Narcissistic individuals tend to project a haughty persona. They do this whether they’re the more “vulnerable” (i.e. neurotic) or “grandiose” (i.e. character disturbed) type of narcissist. But whether the lofty image they put forth is an unconsiously constructed facade compensating for feelings of inadequacy or is rooted in a conscious but nearly delusional over-assessment of their self-worth, sometimes life circumstances can deal that image a major blow. And when such a narcissistic injury (other professionals prefer the terms “wound” or “insult”) occurs, the “meltdown” that can happen in the aftermath is never pretty.
Classical psychology paradigms teach that the two prime ways narcissists handle insults to their self-image (i.e. reality and situationally-based challenges to their delusions of grandeur) are through denial and projection – denial being construed as the very primitive and unconscious ego defense mechanism by which folks block out of their conscious awareness what would be too anxiety-evoking or emotionally painful to accept, and projection being the nearly equally primitive defense mechanism by which folks attribute to other people, places, and things motives, behaviors, or feelings they find too anxiety-evoking or emotionally painful to accept about themselves. As I have long insisted in my books and other writings, these classical interpretations have their limits of validity and applicability, especially when it comes to the character disturbed. Nevertheless, the behaviors described above are well-known to anyone who’s ever had to deal with a narcissistic person. And as disturbing as the behaviors are in themselves, the frequent fallout from them is often even more disturbing.
Perhaps nothing is as frustrating as trying to “get through” to someone who simply won’t hear what you have to say. You can use example after example or make point after point trying to get them to see something that seems as obvious as the nose on your face and the narcissist simply won’t concede. When what you have to say challenges the grandiose image they have of themselves, they simply won’t give it any validity. And this is not usually because they have so much anxiety or are in such conflict of conscience over matters that they simply can’t bear the truth. Rather, it’s their defiant attitude toward anything but the truth as they insist on seeing it and their determination to maintain both the image they’ve constructed and the position of superiority they believe they deserve that motivates them to resist accepting what they actually know to be the real truth. This is the difference between really being in the psychological state of denial as opposed to engaging in denial as a tactic of impressiona management, image maintenance, and responsibility avoidance (I have a lot more to say on this topic in my books In Sheep’s Clothing, Character Disturbance, and The Judas Syndrome as well as several articles here on the blog including: Denial – What It Is and What It Isn’t, Traditional Therapy Biases and “Denial”, Denial – Manipulation Tactic 4, and “Denial” Top 5 Misused Psychology Terms – Part 1). But sometimes the reality of circumstances, and especially of someone’s failure, becomes too patently self-evident for a narcissist to successfully deny. And that’s when things with them can get really dicey.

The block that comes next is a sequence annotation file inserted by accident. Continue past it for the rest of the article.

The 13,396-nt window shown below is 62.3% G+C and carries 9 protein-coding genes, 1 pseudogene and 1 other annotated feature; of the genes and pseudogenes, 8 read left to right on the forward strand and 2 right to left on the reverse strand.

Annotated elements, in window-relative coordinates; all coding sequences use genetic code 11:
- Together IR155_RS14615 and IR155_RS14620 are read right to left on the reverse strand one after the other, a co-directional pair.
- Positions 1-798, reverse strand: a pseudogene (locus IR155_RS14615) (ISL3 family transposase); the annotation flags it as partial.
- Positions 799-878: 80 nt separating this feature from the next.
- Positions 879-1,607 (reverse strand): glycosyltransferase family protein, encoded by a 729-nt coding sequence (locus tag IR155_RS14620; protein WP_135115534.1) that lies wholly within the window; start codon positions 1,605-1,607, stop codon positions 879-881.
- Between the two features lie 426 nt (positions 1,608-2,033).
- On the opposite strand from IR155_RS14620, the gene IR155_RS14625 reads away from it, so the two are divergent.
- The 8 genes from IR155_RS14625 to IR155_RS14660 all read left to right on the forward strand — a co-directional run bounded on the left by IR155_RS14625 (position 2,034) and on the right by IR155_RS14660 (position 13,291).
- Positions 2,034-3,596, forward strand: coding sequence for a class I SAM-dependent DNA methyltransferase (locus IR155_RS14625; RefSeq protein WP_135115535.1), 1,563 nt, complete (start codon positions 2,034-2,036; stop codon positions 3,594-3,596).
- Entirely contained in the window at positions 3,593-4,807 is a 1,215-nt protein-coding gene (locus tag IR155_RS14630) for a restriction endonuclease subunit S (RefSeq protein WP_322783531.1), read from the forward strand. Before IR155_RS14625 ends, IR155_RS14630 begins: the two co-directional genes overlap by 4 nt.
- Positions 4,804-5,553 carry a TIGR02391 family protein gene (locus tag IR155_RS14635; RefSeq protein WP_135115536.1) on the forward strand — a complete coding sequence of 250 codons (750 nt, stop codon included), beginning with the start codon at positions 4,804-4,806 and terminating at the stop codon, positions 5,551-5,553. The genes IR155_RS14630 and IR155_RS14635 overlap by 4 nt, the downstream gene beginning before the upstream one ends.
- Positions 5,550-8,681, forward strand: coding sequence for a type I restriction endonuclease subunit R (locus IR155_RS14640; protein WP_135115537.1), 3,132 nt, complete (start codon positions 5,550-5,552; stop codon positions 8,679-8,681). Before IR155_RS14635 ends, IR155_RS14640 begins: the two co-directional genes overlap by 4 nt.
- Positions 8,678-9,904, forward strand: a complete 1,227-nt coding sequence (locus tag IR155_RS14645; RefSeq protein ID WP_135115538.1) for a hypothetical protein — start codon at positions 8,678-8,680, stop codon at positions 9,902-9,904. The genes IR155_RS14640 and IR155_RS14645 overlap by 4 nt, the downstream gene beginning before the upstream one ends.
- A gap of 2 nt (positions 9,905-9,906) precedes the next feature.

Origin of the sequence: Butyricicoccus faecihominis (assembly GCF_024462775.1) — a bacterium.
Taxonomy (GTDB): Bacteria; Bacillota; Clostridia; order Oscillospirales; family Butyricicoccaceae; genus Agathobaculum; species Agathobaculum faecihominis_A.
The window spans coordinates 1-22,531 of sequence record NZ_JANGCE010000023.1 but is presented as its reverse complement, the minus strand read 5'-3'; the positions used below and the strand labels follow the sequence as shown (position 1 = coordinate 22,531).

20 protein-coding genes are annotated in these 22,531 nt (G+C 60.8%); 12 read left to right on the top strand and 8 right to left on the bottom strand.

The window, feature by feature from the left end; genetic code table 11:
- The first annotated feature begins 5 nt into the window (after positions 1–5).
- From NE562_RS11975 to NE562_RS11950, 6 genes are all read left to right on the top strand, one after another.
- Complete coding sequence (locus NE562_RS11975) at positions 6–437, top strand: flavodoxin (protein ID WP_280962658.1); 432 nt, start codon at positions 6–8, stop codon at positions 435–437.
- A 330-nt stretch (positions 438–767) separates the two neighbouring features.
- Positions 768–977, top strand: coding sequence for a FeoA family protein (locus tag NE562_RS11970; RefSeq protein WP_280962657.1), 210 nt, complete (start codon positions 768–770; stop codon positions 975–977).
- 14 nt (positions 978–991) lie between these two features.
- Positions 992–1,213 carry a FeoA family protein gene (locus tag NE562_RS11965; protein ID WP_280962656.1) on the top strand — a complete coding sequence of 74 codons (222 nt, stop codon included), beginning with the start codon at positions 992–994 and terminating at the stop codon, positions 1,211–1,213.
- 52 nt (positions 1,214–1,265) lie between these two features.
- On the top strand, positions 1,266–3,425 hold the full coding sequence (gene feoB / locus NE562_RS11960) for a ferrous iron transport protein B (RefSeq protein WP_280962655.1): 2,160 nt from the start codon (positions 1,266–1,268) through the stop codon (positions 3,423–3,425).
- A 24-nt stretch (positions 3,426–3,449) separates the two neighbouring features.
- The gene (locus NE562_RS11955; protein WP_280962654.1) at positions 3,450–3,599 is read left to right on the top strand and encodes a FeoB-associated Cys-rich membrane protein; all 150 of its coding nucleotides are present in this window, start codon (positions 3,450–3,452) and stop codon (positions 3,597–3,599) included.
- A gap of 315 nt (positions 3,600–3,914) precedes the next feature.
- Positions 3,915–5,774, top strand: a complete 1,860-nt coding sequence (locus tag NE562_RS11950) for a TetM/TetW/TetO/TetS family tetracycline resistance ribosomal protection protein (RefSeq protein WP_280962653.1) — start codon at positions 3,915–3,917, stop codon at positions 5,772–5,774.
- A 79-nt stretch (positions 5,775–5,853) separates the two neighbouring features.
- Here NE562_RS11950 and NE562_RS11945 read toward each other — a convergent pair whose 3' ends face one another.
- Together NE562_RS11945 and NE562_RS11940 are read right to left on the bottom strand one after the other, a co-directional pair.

Narcissists will do almost anything to preserve their grandiose self-image. So when circumstances make it all-too-clear that they’re not as great as they claim and also that it’s folly to try and deny it, they will reliably blame everyone and anything else. If they didn’t attribute fault to others, “bad luck,” or various other circumstances, they’d have to fault themselves and reckon with their illsions. And that’s not only unpalatable but also necessarily a lot more work than the “entitled” among us are generally attitudinally prepared to do. And depending on how serious a mess they made of things, and how image-shattering and depressing it would be to admit their shortcomings and failures, when they vent their rage it can have profoundly serious consequences to those upon whom it is directed.
Those who’ve been victims of narcissistic rage (prompted by narcissistic insult) know very well how brutish, bullying, and cruel a “wounded” narcissist can be. In next week’s post I’ll be sharing an example or two. I’ll also be presenting some vignettes in which this kind of behavior was confronted, once with a modicum of success, and the other time with none. Anyone wanting to provide examples they think would be helpful for me to share with the readers (in abridged form) can do so by sending their stories along through the “Contact Dr. Simon” feature.
Character Matters will again be a live program this Sunday evening at 7 pm Eastern (4 pm Pacific) time, so I can take your phone calls.